Vienna: The rich and famous are paying top dollar for a place at this week's Davos summit but heiress Marlene Engelhorn is on the other side of the fence at the glitzy Swiss resort, demanding that they pay more in taxes.
The 31-year-old is also pursuing an ambitious plan to pay people to come up with ideas for her to give away the bulk of her 25 million euro ($27.4 million) wealth so she can escape what she calls a "dynastic rich swamp".
"I've inherited a fortune and therefore power, without having done anything for it. And the state doesn't even want taxes on it," said the Austrian-German activist and founder of the Taxmenow initiative.
Engelhorn is joining several protests by a wealthy minority on the sidelines of the World Economic Forum calling for higher taxes on the rich.
The scion of the founder of BASF chemical giant, Friedrich Engelhorn, is among an exclusive group of millionaires pushing for governments to tax them more to bridge the growing wealth gap.
The estimated 2,150 billionaires around the world are $3.3 trillion richer than they were in 2020, while nearly five billion people worldwide have grown poorer, the charity Oxfam said in a report on Monday, slamming "levels of obscene inequality".
'Dynastic rich swamp'
Engelhorn - who inherited millions when her grandmother died in 2022 - announced this month that a citizens group of 50 Austrians will be set up and paid to devise ideas for the future of her fortune.
To make the process more democratic, 10,000 randomly selected Austrians aged over 16 are being invited to apply to join the group by filling out a questionnaire. Fifty will then be selected.
From March to June, the group will gather on several weekends in Salzburg to develop solutions "in the interests of society as a whole", according to a statement.
Engelhorn was not immediately available to comment on the project.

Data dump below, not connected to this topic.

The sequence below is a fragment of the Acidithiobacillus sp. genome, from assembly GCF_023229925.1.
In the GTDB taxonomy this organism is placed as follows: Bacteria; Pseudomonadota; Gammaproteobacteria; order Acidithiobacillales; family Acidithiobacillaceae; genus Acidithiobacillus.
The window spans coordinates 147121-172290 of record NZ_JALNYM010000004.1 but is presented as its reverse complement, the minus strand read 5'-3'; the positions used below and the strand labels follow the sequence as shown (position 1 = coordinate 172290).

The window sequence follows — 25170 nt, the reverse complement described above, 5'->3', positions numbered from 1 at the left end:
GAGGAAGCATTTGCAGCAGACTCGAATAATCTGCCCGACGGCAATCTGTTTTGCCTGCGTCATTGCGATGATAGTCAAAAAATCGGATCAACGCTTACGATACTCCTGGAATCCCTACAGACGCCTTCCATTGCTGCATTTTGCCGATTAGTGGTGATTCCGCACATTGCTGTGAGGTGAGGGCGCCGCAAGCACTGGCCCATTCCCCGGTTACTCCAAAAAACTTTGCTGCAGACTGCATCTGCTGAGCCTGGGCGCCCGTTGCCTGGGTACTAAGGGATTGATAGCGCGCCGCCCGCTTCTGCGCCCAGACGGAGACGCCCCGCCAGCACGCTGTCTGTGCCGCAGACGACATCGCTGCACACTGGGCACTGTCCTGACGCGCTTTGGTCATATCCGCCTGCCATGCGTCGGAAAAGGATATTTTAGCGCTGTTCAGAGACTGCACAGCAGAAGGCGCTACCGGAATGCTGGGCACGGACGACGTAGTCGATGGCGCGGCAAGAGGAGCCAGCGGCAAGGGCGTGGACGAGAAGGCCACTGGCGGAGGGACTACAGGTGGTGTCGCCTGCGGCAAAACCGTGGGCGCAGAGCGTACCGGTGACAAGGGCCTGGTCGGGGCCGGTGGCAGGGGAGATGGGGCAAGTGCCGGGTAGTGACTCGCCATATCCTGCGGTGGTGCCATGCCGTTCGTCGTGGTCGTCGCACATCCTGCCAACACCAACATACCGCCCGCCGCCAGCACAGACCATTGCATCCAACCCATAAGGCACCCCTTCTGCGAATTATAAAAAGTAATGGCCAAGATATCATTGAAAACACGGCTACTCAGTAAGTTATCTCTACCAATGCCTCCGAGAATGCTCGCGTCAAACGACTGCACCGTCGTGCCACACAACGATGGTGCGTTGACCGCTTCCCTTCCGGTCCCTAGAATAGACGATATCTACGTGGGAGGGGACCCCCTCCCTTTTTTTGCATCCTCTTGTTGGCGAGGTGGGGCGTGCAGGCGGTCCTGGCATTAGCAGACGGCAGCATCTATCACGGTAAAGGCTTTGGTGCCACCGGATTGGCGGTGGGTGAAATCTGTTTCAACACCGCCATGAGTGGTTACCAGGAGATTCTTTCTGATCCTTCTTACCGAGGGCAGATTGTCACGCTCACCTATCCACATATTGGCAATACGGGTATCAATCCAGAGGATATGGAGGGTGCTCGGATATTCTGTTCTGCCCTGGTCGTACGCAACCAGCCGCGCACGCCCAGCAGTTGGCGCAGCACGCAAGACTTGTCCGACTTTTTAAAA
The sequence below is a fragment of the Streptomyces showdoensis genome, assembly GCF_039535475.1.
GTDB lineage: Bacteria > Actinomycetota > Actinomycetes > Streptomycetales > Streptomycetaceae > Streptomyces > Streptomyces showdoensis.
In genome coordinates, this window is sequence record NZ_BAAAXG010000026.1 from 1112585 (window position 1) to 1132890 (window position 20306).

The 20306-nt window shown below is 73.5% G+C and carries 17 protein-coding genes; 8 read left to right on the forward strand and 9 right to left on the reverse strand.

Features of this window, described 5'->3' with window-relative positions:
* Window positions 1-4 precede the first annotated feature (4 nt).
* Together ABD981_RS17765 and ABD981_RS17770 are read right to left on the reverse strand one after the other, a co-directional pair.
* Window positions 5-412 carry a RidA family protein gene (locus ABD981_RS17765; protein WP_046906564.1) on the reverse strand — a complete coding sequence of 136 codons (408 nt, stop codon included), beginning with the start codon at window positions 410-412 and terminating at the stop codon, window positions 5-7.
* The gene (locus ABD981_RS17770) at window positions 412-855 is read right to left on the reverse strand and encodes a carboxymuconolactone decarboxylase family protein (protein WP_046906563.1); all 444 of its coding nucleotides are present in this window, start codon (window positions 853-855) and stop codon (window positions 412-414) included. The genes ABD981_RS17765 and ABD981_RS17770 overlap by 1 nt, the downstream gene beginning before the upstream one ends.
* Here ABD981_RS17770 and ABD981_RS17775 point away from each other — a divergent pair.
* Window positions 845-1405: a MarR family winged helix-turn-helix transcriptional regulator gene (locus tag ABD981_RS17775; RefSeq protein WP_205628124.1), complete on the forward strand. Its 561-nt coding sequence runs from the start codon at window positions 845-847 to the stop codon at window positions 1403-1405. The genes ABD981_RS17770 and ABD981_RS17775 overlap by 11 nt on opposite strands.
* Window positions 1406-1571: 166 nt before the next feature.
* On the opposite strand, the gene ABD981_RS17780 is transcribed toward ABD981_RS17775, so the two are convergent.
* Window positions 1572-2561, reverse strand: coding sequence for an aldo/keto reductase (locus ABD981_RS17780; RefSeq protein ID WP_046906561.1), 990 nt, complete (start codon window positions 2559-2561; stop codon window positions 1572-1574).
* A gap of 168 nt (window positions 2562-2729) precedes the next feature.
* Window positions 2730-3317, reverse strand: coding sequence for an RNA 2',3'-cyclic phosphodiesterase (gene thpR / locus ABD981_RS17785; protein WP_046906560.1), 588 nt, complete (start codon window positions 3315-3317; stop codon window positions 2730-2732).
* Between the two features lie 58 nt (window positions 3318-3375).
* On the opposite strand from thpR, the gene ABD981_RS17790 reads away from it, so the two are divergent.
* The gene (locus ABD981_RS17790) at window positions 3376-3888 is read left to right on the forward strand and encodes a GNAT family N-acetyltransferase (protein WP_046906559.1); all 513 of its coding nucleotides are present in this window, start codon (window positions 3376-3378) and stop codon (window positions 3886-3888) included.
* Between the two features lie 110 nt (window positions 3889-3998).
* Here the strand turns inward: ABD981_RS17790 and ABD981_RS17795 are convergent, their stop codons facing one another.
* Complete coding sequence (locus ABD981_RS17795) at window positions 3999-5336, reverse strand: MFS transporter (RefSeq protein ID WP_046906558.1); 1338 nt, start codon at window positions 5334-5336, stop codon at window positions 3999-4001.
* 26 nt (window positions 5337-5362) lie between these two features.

If the group does not manage to suggest ideas with broad support, the inheritance will be returned to the heiress.
Engelhorn, who studied German at university, said she will get a regular job after "more than 90 percent" of her wealth has been redistributed.
"I'll switch from the wealthiest one percent of society to the less wealthy 99 percent... I think that's an improvement. I'm moving up into a democratic society, out of this dynastic rich swamp," she told the German daily Tagesspiegel.
Europe's wealth inequality is particularly pronounced in Austria, economist Emanuel List of Vienna's University of Economics and Business told AFP.
Quoting European Central Bank estimates, he said "the top five percent own about 54 percent of Austria's net wealth, while the entire bottom half of households only owns four percent, so basically nothing."
At least 15 billion euros are inherited or passed on in Austria every year, and whether one receives an inheritance or not "plays a very big role" in moving up the net worth ladder, he added.
In Austria - where conservatives have held the economy ministry for decades - inheritance tax was scrapped in 2008, one of few EU countries to do so.
Compared to campaigns such as US billionaire Warren Buffett's pledge to donate 99 percent of his fortune to philanthropic causes, List says Engelhorn's scientifically supported initiative is "innovative".
Amid a persistent cost-of-living-crisis, Austria's opposition Social Democrats (SPOe) last year made a new call for an inheritance tax to be revived.
The ruling conservative People's Party (OeVP) however firmly rejected the proposal.
Austria's far-right Freedom Party (FPOe), which leads in polls ahead of a general election this year, called the Social Democrats' tax plans "an attack on families, entrepreneurs and all top performers".